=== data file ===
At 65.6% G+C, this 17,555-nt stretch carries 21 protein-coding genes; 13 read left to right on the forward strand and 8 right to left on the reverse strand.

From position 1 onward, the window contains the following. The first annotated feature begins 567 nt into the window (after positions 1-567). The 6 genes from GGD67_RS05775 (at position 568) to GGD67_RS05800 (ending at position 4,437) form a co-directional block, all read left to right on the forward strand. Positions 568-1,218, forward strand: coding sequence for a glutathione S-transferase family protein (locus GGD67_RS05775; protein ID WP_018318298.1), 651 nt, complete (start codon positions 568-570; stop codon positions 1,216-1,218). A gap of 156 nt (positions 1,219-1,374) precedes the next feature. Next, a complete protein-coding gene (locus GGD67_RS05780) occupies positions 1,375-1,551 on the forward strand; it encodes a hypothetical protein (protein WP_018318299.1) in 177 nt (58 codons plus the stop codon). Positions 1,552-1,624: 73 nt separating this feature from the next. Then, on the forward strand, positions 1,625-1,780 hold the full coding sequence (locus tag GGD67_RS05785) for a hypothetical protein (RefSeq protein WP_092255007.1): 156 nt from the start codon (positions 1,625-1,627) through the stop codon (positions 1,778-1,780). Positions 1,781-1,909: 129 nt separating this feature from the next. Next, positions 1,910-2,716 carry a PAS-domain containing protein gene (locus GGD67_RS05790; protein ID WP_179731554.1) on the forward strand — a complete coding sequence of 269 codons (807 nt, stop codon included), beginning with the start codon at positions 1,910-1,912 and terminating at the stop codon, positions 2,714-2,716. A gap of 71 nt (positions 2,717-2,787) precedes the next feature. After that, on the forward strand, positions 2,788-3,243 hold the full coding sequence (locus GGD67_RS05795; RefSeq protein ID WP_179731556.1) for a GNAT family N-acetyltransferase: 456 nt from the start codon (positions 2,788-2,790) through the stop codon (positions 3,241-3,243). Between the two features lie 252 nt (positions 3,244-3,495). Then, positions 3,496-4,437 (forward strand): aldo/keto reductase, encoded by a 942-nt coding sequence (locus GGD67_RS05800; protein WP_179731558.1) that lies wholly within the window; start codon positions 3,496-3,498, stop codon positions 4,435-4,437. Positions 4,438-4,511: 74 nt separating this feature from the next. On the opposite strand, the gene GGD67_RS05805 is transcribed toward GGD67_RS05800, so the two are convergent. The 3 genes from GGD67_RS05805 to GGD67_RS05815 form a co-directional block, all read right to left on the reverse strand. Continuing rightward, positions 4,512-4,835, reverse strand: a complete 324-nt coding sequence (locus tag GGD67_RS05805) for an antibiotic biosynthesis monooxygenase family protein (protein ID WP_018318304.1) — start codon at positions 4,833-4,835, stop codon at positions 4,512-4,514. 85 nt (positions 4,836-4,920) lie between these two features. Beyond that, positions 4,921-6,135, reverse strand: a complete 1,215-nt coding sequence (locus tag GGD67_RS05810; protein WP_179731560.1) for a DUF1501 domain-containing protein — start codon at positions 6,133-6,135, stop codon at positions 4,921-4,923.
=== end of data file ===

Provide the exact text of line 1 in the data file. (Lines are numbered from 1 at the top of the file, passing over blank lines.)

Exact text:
At 65.6% G+C, this 17,555-nt stretch carries 21 protein-coding genes; 13 read left to right on the forward strand and 8 right to left on the reverse strand.